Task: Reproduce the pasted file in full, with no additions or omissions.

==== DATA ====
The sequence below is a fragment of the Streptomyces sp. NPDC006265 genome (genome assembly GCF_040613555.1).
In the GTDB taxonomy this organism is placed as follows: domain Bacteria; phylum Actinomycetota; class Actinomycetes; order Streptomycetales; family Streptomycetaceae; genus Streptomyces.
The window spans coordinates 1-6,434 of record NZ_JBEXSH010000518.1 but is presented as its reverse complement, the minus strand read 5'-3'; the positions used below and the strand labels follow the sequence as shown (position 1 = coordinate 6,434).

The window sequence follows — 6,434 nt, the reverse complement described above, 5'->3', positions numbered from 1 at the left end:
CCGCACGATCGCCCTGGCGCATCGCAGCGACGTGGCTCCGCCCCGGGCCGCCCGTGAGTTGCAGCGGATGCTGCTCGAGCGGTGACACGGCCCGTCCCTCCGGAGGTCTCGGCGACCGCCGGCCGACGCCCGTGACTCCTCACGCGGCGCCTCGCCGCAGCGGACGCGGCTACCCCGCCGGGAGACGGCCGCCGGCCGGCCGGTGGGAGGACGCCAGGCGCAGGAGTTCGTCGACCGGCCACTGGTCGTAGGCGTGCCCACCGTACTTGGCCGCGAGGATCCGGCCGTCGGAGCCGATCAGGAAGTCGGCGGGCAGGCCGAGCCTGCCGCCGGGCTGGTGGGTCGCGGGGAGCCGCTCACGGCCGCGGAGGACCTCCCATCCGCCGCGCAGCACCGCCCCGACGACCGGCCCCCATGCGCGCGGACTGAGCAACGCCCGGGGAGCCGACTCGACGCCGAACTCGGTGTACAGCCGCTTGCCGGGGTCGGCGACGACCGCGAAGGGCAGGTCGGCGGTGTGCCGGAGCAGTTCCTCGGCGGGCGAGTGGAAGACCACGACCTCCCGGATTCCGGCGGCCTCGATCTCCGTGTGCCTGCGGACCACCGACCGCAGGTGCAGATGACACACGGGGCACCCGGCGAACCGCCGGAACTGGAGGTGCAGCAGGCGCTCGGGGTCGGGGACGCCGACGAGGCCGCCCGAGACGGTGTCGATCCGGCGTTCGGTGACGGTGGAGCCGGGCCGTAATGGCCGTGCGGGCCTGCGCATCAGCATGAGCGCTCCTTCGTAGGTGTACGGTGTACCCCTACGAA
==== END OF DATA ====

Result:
The sequence below is a fragment of the Streptomyces sp. NPDC006265 genome (genome assembly GCF_040613555.1).
In the GTDB taxonomy this organism is placed as follows: domain Bacteria; phylum Actinomycetota; class Actinomycetes; order Streptomycetales; family Streptomycetaceae; genus Streptomyces.
The window spans coordinates 1-6,434 of record NZ_JBEXSH010000518.1 but is presented as its reverse complement, the minus strand read 5'-3'; the positions used below and the strand labels follow the sequence as shown (position 1 = coordinate 6,434).

The window sequence follows — 6,434 nt, the reverse complement described above, 5'->3', positions numbered from 1 at the left end:
CCGCACGATCGCCCTGGCGCATCGCAGCGACGTGGCTCCGCCCCGGGCCGCCCGTGAGTTGCAGCGGATGCTGCTCGAGCGGTGACACGGCCCGTCCCTCCGGAGGTCTCGGCGACCGCCGGCCGACGCCCGTGACTCCTCACGCGGCGCCTCGCCGCAGCGGACGCGGCTACCCCGCCGGGAGACGGCCGCCGGCCGGCCGGTGGGAGGACGCCAGGCGCAGGAGTTCGTCGACCGGCCACTGGTCGTAGGCGTGCCCACCGTACTTGGCCGCGAGGATCCGGCCGTCGGAGCCGATCAGGAAGTCGGCGGGCAGGCCGAGCCTGCCGCCGGGCTGGTGGGTCGCGGGGAGCCGCTCACGGCCGCGGAGGACCTCCCATCCGCCGCGCAGCACCGCCCCGACGACCGGCCCCCATGCGCGCGGACTGAGCAACGCCCGGGGAGCCGACTCGACGCCGAACTCGGTGTACAGCCGCTTGCCGGGGTCGGCGACGACCGCGAAGGGCAGGTCGGCGGTGTGCCGGAGCAGTTCCTCGGCGGGCGAGTGGAAGACCACGACCTCCCGGATTCCGGCGGCCTCGATCTCCGTGTGCCTGCGGACCACCGACCGCAGGTGCAGATGACACACGGGGCACCCGGCGAACCGCCGGAACTGGAGGTGCAGCAGGCGCTCGGGGTCGGGGACGCCGACGAGGCCGCCCGAGACGGTGTCGATCCGGCGTTCGGTGACGGTGGAGCCGGGCCGTAATGGCCGTGCGGGCCTGCGCATCAGCATGAGCGCTCCTTCGTAGGTGTACGGTGTACCCCTACGAA